Rainscreen cladding systems are an attachment of an outer skin of rear-ventilated cladding to a new or existing building. The system is a form of double-wall build up that uses an outer skin to keep out the rain and an inner layer to provide insulation, prevent disproportionate air leakage and carry wind loading. The outer layer breathes like a skin while the inner layer reduces energy loss.
The structure of the building is kept absolutely dry, as water never reaches it or the insulation. Evaporation and drainage in the cavity removes water that penetrates between panel joints. Water droplets are not driven through the panel joints or openings because the Rainscreen principle means that wind pressure acting on the outer face of the panel is equalised in the cavity.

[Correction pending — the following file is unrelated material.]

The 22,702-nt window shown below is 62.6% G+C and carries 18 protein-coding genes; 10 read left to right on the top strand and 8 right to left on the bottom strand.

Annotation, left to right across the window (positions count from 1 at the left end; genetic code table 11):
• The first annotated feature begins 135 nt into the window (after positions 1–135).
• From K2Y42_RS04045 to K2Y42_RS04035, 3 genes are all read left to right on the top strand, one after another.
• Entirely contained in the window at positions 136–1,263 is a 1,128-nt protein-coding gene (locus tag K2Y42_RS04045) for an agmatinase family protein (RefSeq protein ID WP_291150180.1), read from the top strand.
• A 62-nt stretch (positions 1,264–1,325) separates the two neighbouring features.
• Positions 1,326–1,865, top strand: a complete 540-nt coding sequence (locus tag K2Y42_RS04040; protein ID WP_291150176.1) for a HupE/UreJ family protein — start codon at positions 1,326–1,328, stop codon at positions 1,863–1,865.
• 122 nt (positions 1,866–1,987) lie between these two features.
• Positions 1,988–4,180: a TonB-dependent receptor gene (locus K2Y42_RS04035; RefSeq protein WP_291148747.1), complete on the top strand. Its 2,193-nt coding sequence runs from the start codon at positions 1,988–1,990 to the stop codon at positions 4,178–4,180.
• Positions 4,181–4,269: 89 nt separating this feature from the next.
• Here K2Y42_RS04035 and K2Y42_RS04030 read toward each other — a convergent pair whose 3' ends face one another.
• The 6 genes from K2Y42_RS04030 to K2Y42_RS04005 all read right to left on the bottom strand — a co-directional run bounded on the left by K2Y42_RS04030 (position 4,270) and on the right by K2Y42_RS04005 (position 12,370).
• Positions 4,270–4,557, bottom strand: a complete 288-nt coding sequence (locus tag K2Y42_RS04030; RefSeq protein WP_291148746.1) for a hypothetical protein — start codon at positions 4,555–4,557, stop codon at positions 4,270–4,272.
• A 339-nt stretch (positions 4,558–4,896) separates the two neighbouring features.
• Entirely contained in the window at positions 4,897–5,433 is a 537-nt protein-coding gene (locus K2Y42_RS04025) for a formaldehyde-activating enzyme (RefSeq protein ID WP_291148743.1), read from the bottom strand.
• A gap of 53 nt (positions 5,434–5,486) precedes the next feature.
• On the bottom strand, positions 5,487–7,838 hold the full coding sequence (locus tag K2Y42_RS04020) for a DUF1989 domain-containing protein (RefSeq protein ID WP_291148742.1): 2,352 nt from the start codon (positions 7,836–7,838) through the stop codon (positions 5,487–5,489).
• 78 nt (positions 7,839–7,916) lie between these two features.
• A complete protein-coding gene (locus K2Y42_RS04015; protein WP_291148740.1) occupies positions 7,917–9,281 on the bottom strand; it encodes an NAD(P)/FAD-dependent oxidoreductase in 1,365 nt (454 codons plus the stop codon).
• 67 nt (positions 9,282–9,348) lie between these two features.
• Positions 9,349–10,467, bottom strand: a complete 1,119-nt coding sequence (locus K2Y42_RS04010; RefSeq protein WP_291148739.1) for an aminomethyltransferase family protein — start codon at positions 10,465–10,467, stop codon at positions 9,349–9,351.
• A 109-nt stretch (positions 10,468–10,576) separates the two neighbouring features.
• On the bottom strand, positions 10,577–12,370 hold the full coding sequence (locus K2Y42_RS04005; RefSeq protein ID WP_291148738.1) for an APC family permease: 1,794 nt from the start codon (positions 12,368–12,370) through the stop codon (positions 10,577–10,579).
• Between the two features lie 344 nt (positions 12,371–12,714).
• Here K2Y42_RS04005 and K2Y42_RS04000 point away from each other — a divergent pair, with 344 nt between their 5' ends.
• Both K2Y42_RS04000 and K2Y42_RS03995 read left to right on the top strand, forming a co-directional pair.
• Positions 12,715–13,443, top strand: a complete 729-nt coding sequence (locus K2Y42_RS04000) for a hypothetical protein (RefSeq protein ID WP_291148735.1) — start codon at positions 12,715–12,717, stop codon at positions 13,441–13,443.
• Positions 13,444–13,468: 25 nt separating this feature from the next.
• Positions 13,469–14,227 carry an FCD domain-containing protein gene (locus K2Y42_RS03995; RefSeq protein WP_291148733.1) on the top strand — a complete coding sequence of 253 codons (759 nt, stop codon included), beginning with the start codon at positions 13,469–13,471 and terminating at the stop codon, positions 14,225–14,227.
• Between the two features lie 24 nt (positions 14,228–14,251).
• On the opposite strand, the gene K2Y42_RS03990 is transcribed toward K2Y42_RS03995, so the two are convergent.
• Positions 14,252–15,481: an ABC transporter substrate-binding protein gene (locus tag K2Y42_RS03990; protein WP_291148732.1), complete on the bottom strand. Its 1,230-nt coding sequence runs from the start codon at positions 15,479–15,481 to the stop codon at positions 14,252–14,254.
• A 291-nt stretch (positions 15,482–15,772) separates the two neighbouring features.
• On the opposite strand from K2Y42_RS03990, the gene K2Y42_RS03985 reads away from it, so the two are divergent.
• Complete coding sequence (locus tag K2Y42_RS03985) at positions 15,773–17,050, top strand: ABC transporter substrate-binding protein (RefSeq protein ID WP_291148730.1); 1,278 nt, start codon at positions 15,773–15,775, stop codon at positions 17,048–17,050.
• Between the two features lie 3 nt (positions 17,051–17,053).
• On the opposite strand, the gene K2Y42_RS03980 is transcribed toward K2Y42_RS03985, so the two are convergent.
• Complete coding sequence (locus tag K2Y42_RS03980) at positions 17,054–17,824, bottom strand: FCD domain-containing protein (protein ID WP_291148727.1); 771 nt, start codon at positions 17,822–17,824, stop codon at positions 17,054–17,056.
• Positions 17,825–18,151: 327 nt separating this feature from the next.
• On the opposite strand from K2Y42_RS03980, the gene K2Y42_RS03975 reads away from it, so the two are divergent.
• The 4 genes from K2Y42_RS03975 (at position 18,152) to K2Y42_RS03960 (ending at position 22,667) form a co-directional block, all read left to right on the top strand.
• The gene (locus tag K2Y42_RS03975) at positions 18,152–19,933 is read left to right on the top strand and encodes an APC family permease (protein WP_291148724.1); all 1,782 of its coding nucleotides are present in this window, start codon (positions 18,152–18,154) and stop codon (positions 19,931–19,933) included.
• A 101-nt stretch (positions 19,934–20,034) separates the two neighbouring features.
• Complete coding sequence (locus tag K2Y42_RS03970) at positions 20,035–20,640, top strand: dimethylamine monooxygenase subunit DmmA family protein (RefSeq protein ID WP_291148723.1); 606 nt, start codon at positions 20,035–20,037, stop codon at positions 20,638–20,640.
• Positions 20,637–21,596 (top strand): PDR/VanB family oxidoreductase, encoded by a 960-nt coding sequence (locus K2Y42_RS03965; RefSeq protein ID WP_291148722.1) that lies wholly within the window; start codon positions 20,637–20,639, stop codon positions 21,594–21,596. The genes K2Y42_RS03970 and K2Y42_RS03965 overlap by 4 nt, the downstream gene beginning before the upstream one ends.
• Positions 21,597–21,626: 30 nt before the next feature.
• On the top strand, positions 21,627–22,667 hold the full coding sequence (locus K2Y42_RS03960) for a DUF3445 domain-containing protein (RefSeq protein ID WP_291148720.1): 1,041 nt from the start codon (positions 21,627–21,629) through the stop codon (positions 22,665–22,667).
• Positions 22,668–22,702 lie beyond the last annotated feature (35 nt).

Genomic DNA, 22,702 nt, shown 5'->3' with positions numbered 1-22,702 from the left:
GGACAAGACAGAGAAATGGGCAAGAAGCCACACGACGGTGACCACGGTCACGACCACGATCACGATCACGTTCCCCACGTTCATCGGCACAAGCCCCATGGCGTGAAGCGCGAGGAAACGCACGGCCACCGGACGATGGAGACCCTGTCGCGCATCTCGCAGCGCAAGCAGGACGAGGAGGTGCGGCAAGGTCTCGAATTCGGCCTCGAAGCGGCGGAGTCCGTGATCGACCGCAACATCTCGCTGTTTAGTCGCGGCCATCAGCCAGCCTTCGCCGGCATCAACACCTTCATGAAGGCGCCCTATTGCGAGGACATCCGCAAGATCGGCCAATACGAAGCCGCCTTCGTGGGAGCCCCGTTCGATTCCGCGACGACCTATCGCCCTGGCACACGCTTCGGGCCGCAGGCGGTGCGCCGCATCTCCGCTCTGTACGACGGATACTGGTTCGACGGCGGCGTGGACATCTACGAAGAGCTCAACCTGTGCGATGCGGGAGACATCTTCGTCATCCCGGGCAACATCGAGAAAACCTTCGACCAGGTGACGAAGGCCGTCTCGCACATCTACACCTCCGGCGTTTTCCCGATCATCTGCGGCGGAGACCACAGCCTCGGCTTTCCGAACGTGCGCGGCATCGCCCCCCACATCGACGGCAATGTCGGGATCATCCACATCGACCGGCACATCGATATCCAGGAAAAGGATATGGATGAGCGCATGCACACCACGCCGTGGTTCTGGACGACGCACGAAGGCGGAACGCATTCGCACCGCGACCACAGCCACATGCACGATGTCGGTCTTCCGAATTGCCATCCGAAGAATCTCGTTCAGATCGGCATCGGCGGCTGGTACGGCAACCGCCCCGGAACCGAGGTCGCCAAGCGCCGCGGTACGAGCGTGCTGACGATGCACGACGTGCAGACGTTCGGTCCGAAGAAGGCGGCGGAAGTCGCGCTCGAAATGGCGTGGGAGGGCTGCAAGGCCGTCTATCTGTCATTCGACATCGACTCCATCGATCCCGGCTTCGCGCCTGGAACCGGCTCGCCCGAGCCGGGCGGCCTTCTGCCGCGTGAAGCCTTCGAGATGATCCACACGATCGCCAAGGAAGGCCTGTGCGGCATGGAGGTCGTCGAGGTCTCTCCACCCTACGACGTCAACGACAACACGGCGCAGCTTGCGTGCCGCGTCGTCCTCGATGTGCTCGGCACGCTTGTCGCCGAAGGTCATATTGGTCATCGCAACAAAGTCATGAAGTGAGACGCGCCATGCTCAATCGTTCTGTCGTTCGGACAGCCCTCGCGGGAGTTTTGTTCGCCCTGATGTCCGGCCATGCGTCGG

Therefore, there is no considerable pressure differential to drive the rain through the joints of the facade system. During extreme weather, a small amount of water may penetrate the outer cladding of the facade system. This, however, will run as droplets down the back of the rainscreen panels and be dissipated through evaporation and drainage.